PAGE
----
ADHD News & Research

Probable Risk Genes Linked to ADHD in Large Study

This international genome-wide study of ADHD — the largest to date — identified 27 genetic risk variants that influence ADHD and shed light on the genetic underpinnings of ADHD and its comorbidities.

February 16, 2023

Researchers have “refined the genetic architecture of ADHD” after identifying 27 variations in genetic code that are most present in people with the attention deficit hyperactivity disorder. A Danish-led international genome-wide association study (GWAS) published in Nature highlighted these and 76 probable risk genes — including “brain-expressed genes” involved in development and genes known to influence other psychiatric disorders. 1

The study identified 27 ADHD risk loci, or locations of a gene or mutation on a chromosome. Researchers then linked these loci to 76 ADHD risk genes. They found that many of the genes thought to influence ADHD also influence early embryonic brain development.

“This emphasizes that ADHD should be seen as a brain developmental disorder, and that [ADHD] is most likely influenced by genes that have a major impact on the brain’s early development,” said Ditte Demontis, one of the study’s authors and a professor at Aarhus University.

Researchers estimated that up to 7,300 common genetic variants influence ADHD, highlighting its polygenicity. They observed that common variants were often found in genes expressed in the frontal cortex, which is responsible for attention and working memory, and in genes expressed in midbrain dopaminergic neurons that control voluntary movement and reward processing.

“There was a time about 30 years ago when many scientists — and the general public — thought that… we would find the [one] gene for ADHD, bipolar disorder, autism, and so on,” said Joel Nigg, Ph.D., in a recent ADDitude webinar. “That is clearly wrong. We now know after 25 to 30 years of extensive genetic research that lots of genes are involved in these conditions; there’s lots of overlap and genetic correlations. And [we know] that genes don’t explain the whole story for any of these conditions, despite some fairly substantial genetic influence in all of them.”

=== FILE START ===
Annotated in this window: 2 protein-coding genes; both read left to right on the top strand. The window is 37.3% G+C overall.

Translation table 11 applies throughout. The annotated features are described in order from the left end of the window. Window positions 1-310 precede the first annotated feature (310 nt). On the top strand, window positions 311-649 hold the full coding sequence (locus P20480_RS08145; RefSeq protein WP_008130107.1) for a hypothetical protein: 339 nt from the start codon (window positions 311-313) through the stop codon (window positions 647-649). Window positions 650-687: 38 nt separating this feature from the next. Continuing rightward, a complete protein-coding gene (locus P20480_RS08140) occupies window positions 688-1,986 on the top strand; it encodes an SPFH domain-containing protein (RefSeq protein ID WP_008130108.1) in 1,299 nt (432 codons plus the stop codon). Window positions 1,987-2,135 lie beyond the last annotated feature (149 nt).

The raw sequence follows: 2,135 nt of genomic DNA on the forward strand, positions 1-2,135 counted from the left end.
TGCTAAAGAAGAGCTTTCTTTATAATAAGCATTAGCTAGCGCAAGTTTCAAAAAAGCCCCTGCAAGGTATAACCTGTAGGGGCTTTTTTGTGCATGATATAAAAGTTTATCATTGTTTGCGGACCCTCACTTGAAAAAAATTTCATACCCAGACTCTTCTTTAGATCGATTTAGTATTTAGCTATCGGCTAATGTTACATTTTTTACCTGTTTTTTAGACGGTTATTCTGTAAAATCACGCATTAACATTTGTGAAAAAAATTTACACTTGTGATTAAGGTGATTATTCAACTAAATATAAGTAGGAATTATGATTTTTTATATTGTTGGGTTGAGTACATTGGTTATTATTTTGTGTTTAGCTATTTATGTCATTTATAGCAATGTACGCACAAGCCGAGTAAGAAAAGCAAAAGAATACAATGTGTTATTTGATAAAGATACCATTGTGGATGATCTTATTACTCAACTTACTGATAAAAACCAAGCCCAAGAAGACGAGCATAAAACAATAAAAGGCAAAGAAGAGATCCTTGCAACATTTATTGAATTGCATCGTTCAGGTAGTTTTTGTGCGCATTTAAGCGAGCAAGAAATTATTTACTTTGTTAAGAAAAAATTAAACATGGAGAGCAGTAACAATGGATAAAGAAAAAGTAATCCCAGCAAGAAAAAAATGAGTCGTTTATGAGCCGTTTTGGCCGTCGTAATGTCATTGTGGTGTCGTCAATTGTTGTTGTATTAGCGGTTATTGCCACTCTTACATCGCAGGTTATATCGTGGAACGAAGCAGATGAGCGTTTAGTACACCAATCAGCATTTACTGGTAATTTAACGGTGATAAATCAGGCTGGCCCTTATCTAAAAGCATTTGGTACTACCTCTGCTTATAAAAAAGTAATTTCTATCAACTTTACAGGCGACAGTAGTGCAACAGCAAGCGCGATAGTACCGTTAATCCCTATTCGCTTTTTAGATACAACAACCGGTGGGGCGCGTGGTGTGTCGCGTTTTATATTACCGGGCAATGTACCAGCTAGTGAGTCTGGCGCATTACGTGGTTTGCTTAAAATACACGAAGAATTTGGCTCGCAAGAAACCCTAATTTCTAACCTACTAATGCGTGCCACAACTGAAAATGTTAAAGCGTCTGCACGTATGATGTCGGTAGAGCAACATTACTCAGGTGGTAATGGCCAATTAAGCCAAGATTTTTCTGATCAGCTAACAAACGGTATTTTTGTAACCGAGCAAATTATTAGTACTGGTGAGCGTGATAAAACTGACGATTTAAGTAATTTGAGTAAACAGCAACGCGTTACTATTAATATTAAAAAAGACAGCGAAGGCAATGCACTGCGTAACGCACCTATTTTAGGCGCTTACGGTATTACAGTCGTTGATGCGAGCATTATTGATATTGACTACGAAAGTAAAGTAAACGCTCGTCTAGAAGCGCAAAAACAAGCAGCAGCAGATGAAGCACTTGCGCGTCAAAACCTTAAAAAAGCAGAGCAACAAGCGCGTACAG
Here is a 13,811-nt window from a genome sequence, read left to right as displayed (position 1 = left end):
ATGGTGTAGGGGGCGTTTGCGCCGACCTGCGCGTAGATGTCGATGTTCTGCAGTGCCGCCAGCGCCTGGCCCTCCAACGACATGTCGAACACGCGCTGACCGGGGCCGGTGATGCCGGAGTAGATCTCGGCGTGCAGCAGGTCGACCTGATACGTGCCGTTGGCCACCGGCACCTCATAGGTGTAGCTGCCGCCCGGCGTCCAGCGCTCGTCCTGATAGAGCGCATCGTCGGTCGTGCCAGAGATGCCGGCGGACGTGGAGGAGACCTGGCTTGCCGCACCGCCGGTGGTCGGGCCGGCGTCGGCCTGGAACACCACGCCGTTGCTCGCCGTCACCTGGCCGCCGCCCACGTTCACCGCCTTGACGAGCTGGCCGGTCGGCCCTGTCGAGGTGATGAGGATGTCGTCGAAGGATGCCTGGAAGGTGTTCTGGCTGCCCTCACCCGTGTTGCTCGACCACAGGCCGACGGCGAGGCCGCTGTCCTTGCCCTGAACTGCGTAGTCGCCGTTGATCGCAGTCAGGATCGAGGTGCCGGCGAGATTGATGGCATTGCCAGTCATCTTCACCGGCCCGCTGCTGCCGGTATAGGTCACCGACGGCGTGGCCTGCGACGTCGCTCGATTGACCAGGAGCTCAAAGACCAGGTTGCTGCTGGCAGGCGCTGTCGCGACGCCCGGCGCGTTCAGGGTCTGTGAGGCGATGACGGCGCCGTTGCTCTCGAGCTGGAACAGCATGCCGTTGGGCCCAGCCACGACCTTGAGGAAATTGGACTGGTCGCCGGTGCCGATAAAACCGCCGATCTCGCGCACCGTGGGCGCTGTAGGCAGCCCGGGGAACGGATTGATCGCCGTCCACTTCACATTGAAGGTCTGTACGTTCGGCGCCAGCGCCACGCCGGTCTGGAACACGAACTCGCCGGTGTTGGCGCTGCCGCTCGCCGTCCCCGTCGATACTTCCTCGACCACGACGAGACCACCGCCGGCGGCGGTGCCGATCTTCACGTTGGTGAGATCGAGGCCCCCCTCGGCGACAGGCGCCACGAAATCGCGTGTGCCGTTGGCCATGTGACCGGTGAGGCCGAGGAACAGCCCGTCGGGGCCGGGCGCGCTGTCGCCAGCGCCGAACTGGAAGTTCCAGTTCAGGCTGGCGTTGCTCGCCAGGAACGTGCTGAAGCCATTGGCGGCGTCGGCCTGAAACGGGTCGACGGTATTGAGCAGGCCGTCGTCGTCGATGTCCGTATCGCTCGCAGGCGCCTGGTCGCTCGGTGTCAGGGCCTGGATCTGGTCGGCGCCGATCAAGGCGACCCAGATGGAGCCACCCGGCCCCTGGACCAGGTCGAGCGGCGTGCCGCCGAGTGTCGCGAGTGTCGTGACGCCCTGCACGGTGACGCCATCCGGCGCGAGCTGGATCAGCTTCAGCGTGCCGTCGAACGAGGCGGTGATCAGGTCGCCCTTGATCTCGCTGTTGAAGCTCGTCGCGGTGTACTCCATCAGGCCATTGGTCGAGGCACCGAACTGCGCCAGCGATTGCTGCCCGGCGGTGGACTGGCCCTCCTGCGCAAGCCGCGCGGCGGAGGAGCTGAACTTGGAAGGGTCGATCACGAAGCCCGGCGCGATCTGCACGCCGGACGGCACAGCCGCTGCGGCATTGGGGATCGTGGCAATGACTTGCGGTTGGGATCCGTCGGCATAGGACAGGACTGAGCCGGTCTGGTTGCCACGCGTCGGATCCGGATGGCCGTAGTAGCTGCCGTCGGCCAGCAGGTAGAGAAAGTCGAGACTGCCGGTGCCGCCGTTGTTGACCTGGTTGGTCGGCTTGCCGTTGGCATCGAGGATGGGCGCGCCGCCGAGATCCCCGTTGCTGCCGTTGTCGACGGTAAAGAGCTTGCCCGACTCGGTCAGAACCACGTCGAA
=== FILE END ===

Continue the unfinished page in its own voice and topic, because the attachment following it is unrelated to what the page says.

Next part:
According to the study, 84% to 98% of common variants tied to ADHD seemed to influence other psychiatric disorders including autism spectrum disorder, depression, and schizophrenia. This correlates with the high rate of comorbidity seen among ADHD patients.

“As many as 80% of adults with ADHD have at least one co-existing psychiatric disorder, while approximately 60% of children with ADHD have at least one co-occurring condition,” wrote Theresa Cerulli, M.D., in an ADDitude article about complex ADHD.

The considerable genetic overlap found in the current study helps to explain the frequency of ADHD comorbidities.

“The presence of co-occurring conditions almost always muddles the diagnosis, treatment, and prognosis of ADHD,” Cerulli wrote. “ADHD and comorbidities may also influence the presentation and severity of one another, which can complicate the detection and treatment of symptoms.

This GWAS meta-analysis of ADHD is the largest to date. Researchers analyzed twice as many ADHD cases and identified more than double the number of ADHD-associated loci compared to a 2019 GWAS. 2 That study helped establish the role of common variants in ADHD; the current study is an updated GWAS meta-analysis.

“The results advance our understanding of the underlying biology of ADHD and reveal new aspects of the polygenic architecture of ADHD, its relationship with other phenotypes and its impact on cognitive domains,” wrote the researchers.

The study sampled 186,843 people with ADHD, 38,691 controls, and analyzed data on over 6 million variants.

View Article Sources

1Demontis, D., Walters, G. B., Athanasiadis, G., Walters, R., Therrien, K., Nielsen, T. T., … Børglum, A. D. (2023). Genome-wide analyses of ADHD identify 27 risk loci, refine the genetic architecture and implicate several cognitive domains. Nature Genetics, 55(2), 198–208. doi: 10.1038/s41588-022-01285-8

2  Demontis, D., Walters, R.K., Martin, J. et al. (2019). Discovery of the first genome-wide significant risk loci for attention deficit/hyperactivity disorder. Nat Genet 51, 63–75.